Tools that automate logistics like scheduling, messaging and tracking allow mentors to work with more students (while still providing individual attention) than would otherwise be possible in a traditional classroom setting.
Bloom’s research shows that a student’s ability to learn is strongly affected by the educator’s approach. This means trying to assess which students are likely to learn a given skill might not be helpful. Even moving a below-average student from a classroom to an individual tutor can have significant benefit. Using technology to increase the reach of mentorship will amplify these results.
A breakthrough in education
Bloom’s study demonstrated a method where 90 percent of students scored the same as the top 20 percent of students in a conventional classroom setting. A more recent study corroborates similar results: In 2004, a Harvard study found that individually mentored math students outperformed their classroom peers by 200 percent on standardized state math tests. If these statistics hold in practice, resolving Bloom’s 2 Sigma Problem could be the greatest educational breakthrough since Socrates.
Startups are using online mentorship to combine the strengths of technology with the unique value of human beings.
But without randomized, controlled experiments comparing online mentorship programs with conventional classrooms, how can we verify and reproduce Bloom’s results with these programs? While online mentorship addresses many of the issues identified by Bloom, online environments might have negative trade-offs that neutralize the benefits of one-on-one mentorship and mastery learning.
For example, MOOCs (massive online open courses, like edX and Coursera) have notoriously had difficulty continuously engaging students and suffer from very low retention rates. An online program, where a student isn’t locked into a physical classroom, might have more difficulty keeping students engaged.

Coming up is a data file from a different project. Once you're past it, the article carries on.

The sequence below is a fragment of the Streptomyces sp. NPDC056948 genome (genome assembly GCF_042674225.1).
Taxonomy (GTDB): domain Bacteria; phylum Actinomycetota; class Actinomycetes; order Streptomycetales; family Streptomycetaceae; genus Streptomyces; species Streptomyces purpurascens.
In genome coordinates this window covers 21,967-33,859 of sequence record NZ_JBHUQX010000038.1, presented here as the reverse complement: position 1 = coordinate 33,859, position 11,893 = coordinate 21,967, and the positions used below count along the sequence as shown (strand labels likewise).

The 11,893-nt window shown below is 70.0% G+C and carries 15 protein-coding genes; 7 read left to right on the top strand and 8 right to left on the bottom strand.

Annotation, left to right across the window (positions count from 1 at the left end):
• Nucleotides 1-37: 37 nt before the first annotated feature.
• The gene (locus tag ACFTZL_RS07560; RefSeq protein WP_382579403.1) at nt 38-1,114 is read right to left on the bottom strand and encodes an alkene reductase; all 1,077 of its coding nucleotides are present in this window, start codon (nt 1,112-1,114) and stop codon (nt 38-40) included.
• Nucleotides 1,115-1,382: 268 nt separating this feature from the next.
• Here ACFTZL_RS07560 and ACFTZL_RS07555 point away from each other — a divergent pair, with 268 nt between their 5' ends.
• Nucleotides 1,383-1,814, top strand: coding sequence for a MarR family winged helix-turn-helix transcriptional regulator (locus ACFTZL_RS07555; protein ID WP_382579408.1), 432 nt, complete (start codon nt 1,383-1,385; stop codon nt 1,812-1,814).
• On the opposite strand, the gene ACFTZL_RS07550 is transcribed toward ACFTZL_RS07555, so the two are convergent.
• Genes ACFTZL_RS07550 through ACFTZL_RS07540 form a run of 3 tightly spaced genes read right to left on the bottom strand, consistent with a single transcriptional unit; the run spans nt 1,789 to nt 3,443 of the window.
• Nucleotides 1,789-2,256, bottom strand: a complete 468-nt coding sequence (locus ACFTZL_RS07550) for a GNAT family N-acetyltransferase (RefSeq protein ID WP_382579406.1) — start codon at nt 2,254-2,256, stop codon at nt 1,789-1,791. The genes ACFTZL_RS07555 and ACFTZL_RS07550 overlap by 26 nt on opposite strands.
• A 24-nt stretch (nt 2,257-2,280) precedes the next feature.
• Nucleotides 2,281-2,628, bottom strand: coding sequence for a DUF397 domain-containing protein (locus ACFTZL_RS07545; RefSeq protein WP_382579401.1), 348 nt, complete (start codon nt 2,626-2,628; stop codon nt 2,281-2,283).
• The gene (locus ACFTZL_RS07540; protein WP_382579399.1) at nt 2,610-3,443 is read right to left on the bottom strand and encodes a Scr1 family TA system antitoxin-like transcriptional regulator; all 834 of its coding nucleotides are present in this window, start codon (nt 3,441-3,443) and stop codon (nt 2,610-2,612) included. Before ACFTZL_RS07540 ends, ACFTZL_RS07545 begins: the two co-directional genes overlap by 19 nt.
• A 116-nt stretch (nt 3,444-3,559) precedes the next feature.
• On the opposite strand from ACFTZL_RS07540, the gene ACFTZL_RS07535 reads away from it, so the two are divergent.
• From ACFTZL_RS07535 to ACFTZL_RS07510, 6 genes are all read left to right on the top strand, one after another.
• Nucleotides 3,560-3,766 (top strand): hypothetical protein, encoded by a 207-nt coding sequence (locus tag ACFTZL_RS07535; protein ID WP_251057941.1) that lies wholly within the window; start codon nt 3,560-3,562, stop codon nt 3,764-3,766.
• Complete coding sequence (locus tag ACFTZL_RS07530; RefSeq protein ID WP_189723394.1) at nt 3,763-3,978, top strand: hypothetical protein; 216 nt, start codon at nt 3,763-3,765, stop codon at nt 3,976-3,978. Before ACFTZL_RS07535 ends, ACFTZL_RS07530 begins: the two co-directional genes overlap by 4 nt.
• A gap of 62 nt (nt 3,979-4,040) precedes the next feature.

There are no studies on the specific structure of “online mentorship,” but there are a few on online education in general. San Jose State University partnered with edX to trial a “flipped-classroom” model, where it demonstrated a 46 percent improvement in pass rates. It was not a randomized trial, so it’s possible that students self-selecting into the flipped-classroom model are inherently more likely to perform better.
A study by the U.S. Department of Education found that online education is on par with face-to-face education, but a blended model is better than either:
In recent experimental and quasi-experimental studies contrasting blends of online and face-to-face instruction with conventional face-to-face classes, blended instruction has been more effective, providing a rationale for the effort required to design and implement blended approaches. When used by itself, online learning appears to be as effective as conventional classroom instruction, but not more so.
Again, neither of these studies specifically examined online mentorship, only online education. In this study, face-to-face means “offline and in a classroom setting,” but this model of online education blended with a face-to-face component hints at the strength of online mentorship.
There’s room for more research on this approach, but so far it seems that startups are using online mentorship to combine the strengths of technology with the unique value of human beings to make a fundamental change in how we teach.